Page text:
Thanks, popawheelie. I think you're saying I SHOULD insulate the foundation walls (you wrote "I wouldn't do the insulation)? I will consider it, maybe get a bid. It would be a nasty job....even for midgets and leprechauns. :0)
I meant I wouldn't do it myself. I don't like fiberglass insulation and it doesn't like me.
When it is an open space and I can handle it at arms length it is ok.
You'd have to get some prices on it. How much could they charge? It should go fast if they do it alot.
Do better than close it off, dig it out and make a basement!
That's a laugh. You haven't seen my crawl space! I think I might have one foot of clearance between the dirt and the floor joists on one whole end of my house. The better end might give me 2-2.5 feet tops.
Personally, I think you are in good shape. The VB on the ground is nice. I'd consider operable crawlspace vents ... open in summer closed in winter. That has been fairly standard throughout the NW for a long time. I don't think I would agonize over it, though. There may be other areas of your house that are more important.
Thanks for posting clewless. Yes, I just came across these bi-metal vents that open and close at 70 degrees and 40 degrees respectively. The vents that were in there were interior louvered heating vents long ago rusted in the open position.I'm slowing replacing all the single pane windows in the house with double pane. That's made a big difference.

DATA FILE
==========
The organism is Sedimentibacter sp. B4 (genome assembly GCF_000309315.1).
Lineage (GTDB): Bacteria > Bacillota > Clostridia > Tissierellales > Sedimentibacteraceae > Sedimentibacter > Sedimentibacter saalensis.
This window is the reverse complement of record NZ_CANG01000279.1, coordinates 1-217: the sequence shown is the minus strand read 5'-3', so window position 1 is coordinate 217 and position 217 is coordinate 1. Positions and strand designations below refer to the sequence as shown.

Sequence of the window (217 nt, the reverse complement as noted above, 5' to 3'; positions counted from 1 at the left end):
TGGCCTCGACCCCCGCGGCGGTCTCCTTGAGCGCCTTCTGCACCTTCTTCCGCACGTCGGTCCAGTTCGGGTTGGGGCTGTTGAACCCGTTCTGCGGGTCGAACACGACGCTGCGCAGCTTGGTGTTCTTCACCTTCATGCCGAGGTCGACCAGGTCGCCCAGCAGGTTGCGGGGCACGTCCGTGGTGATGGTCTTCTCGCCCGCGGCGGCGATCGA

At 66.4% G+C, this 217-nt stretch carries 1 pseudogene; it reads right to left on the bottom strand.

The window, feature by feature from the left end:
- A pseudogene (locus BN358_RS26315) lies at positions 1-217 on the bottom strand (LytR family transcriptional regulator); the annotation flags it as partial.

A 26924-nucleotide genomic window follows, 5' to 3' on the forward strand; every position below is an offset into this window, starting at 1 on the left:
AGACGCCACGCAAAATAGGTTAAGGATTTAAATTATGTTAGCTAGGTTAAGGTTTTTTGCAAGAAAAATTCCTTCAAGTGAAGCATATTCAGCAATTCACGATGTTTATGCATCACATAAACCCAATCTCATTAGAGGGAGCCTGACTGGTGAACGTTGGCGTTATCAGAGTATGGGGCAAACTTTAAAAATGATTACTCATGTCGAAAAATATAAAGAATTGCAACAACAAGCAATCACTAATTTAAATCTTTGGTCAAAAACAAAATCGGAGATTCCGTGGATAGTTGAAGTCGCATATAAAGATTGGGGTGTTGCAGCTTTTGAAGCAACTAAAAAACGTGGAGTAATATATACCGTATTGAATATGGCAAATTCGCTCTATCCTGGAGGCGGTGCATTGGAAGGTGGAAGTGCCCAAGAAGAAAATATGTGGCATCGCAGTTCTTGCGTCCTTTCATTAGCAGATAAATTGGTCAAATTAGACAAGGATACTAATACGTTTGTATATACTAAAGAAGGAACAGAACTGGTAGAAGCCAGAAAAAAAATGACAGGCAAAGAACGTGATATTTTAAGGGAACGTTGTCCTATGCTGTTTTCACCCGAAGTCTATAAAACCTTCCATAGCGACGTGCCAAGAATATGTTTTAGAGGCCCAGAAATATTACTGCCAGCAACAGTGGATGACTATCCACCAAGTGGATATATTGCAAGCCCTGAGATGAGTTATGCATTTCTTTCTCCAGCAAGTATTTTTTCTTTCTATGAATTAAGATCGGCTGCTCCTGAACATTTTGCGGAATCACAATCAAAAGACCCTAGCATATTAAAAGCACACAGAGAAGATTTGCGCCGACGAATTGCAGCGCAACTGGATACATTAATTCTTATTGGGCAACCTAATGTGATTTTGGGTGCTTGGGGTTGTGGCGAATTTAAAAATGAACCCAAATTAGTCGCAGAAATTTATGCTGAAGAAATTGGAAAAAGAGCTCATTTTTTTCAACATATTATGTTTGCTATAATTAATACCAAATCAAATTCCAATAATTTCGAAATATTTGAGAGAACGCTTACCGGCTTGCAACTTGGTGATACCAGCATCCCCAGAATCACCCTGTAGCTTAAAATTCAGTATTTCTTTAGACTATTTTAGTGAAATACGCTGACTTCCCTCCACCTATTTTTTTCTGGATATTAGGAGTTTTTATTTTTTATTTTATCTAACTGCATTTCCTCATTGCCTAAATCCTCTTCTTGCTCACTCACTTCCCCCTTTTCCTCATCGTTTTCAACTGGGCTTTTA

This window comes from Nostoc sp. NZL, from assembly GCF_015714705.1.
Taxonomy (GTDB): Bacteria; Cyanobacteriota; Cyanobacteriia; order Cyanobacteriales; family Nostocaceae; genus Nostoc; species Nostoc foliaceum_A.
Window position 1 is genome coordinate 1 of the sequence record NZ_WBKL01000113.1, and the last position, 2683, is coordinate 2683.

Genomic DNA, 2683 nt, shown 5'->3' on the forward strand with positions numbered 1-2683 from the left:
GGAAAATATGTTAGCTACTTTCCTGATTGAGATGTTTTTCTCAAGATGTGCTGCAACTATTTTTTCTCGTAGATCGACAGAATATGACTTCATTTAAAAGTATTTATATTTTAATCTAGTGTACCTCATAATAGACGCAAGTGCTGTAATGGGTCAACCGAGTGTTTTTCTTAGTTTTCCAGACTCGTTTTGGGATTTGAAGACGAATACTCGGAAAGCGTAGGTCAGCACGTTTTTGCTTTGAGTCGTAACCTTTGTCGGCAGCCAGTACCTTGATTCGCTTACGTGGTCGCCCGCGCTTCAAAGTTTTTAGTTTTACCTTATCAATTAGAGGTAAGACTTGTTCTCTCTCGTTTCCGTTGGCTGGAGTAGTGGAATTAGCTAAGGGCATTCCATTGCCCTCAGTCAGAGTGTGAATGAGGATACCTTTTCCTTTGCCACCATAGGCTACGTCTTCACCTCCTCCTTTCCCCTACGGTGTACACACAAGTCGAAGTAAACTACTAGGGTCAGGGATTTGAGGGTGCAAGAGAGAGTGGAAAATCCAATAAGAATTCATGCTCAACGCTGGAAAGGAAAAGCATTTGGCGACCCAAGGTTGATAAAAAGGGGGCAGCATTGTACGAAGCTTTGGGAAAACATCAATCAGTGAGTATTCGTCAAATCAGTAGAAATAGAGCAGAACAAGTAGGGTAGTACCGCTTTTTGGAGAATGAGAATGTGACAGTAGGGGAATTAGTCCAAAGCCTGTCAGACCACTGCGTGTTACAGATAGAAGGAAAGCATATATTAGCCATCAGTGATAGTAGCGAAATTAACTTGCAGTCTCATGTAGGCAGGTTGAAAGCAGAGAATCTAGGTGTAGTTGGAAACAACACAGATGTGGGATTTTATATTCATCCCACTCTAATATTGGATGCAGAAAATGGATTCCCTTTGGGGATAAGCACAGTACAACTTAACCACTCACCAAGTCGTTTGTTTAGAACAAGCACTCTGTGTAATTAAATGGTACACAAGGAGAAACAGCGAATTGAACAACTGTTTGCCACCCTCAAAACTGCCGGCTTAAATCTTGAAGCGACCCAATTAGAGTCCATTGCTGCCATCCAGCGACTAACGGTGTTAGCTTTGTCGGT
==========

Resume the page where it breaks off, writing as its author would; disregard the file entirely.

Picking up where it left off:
Here in Alaska recently coerced into venting crawspace against my better judgement. Vents are 4" ABS periscoped in the wall cavity. It is all below grade with 6 mil VB over dirt floor and insulated side walls. In summer warm moist air from outside comes into crawl and lo and behold the moisture condenses...had a bit of mold starting until my point was proven and closed off the vents.
pete,Another stake in the heart of crawlspace venting! Thanks for posting. Do you intend to keep them permanently closed off? I just finished blocking off my vents with 2" styrofoam. I don't have insulated side walls (that would be a major pain in the rear), only VB over the dirt floor. I'd like to permanently close them off, if possible. I'll see how the space comes through the winter. I think I can already tell that the floors are warmer this year.
I would like to keep the vents viable...at least in case I ever were to sell some inspector would want the crawlspace vented or no loan for you! Put an inexpensive hygrometer down there to monitor humidity...interesting to track over the course of 4 seasons
we moved into a 150yr farm house 4yrs ago. The main house has a basement . The kitchen had a 18in crawl space off the back of the house.The house is in upstate NY.Our first winter you couldn`t walk on the kitchen floor it was so cold.I demoed the complete room the following summer.Went back and forth on what to do with the new floor.With the help of a friend we chain sawed out the old floor and timbers. We then filled the cavity and sistren with runacrush , tamped it , put down two in. of foam, rerod , wire , and pex tubing. Poured a concrete slab and tiled over that. The most comfortable room in the house now. (was cheaper to do than new wooden floor system with electric hydronic )
Impressive story. Man, that's called creative problem-solving. And you had the technical know-how, not to mention a buddy's help, to make it a reality. Would have enjoyed a slide show of the project.